Ballet Stars

New York City Ballet's Megan Fairchild on Her Dream Role & Her Guilty Pleasure (The Kardashians Are Involved)

Megan Fairchild in Jerome Robbins' Dances at a Gatherin. Photo by Paul Kolnik.


This story originally appeared in the August/September 2016 issue of Pointe.

You took a year off to perform on Broadway as Ivy Smith in On the Town. What did you learn from that experience?

If I'm not being classical I can be kind of a goofy dancer, so it was a good push for me. And dancing for a different audience, where it's purely based on how much fun everybody's having, takes the emphasis off being technically perfect. That was something I held on to a little too tightly before. I learned that just being me is enough.

What role do you find particularly challenging?

The Cuckoo Bird in Justin Peck's The Most Incredible Thing! He's very specific about the steps and the timing he wants—it's a whole new vocabulary for me. The costume has heavy wings that “whoosh" as you turn. During my first show I fell. Then the next show, I fell again. To get out there and try a third time after falling twice was a fun challenge, but a difficult one.

Fairchild in Balanchine's Tschaikovsky Suite No. 3. Photo by Paul Kolnik.


What do you still hope to dance?

My biggest dream is to someday be in Jerome Robbins' The Concert. I'm trying to grow my hair out for it. More than anything, I absolutely love to hear the audience laugh.

You're a math and economics major at Fordham University. What do you like about math?

I like the discipline of it, and that you can use its tools every time you approach a problem: If you do this step, this step, and this step, you'll get to an answer. It's like ballet: If you do this, this, and this, you'll do a good triple pirouette. It's just the way my brain works.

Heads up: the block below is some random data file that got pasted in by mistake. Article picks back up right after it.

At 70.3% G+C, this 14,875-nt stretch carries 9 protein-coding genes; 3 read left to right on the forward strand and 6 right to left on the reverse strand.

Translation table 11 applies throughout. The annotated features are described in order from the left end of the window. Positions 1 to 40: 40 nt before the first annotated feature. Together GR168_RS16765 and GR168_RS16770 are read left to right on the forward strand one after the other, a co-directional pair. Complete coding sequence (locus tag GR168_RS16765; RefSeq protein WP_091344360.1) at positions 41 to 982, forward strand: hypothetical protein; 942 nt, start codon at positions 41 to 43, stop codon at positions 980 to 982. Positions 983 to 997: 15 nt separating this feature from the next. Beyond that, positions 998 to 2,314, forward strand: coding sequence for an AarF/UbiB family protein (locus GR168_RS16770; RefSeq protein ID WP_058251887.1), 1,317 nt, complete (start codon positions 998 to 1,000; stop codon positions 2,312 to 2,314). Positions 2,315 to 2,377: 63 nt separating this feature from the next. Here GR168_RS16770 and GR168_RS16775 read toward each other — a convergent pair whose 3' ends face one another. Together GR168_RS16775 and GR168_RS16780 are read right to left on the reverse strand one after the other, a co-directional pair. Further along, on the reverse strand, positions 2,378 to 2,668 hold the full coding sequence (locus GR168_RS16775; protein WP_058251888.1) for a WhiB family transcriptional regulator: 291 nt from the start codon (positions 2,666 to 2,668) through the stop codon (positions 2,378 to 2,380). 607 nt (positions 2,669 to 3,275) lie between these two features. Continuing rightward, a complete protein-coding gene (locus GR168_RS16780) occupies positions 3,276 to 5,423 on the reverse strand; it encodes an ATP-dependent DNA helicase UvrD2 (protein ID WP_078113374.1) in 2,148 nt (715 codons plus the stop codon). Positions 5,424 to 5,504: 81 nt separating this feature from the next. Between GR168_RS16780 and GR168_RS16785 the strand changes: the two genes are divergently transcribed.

What inspired you to start your weekly “Ask Megan!" podcast?

When I was finishing my Broadway run, I thought about starting a blog. I had done some interviews for the “Balancing Pointe" podcast with Kimberly Falker, and we collaborated to create “Ask Megan!" I didn't want to just talk about myself—I wanted to advise. It's been a way to give back.

Do you have a guilty pleasure?

I enjoy the Kardashians from time to time. It makes me feel better about my life!

Ballet Stars
From left: Douane Gosa, Gianni Goffredo, James Whiteside, Maxfield Haynes and Matthew Poppe in WTF. Yo Poosh, Courtesy Kimberly Giannelli PR.

We've always known that Madonna loves dance. After all, the "Queen of Pop" studied at the Martha Graham School in the 1970s. Nevertheless, we were still surprised (and thrilled) to see that she invited James Whiteside to perform at her 61st birthday party in The Hamptons last weekend.

Keep reading... Show less
Giveaways
Modeled by Daria Ionova. Darian Volkova, Courtesy Elevé Dancewear.
Keep reading... Show less
News
Boston Ballet's Kathleen Breen Combes, María Álvarez and Dawn Atkins. Christopher Duggan, Courtesy Jacob's Pillow.

Wonder what's going on in ballet this week? We've rounded up some highlights.

Keep reading... Show less
Ballet Stars
Alexandra MacDonald (front row, third from left) didn't win a medal at the Genée International Ballet Competition, but says she came home inspired and newly motivated by the people she met there. Photo Courtesy Genée IBC.

Ballet competitions are an exciting part of any dancer's career. Yet while scholarships, prize money, job offers and the prestige that comes with winning a medal are compelling incentives to participate in one, they're not the only benefits. In fact, many dancers who go home empty-handed still look fondly on the experience and go on to become successful professionals.

This week, the 2019 Genée International Ballet Competition kicks off in Toronto. From August 20-29, over 50 dancers, ages 15–19 and trained in the Royal Academy of Dance syllabus, will perform three solos in the hopes of winning a medal and a $10,000 cash prize. Many past medalists have gone on to illustrious careers—but so have those who didn't win anything. We spoke with three Genée alumni now dancing professionally who know what it's like not to place. Read on to find out why they deem their comp experiences a success, and how you can make the most of yours—whether you win or not.

Keep reading... Show less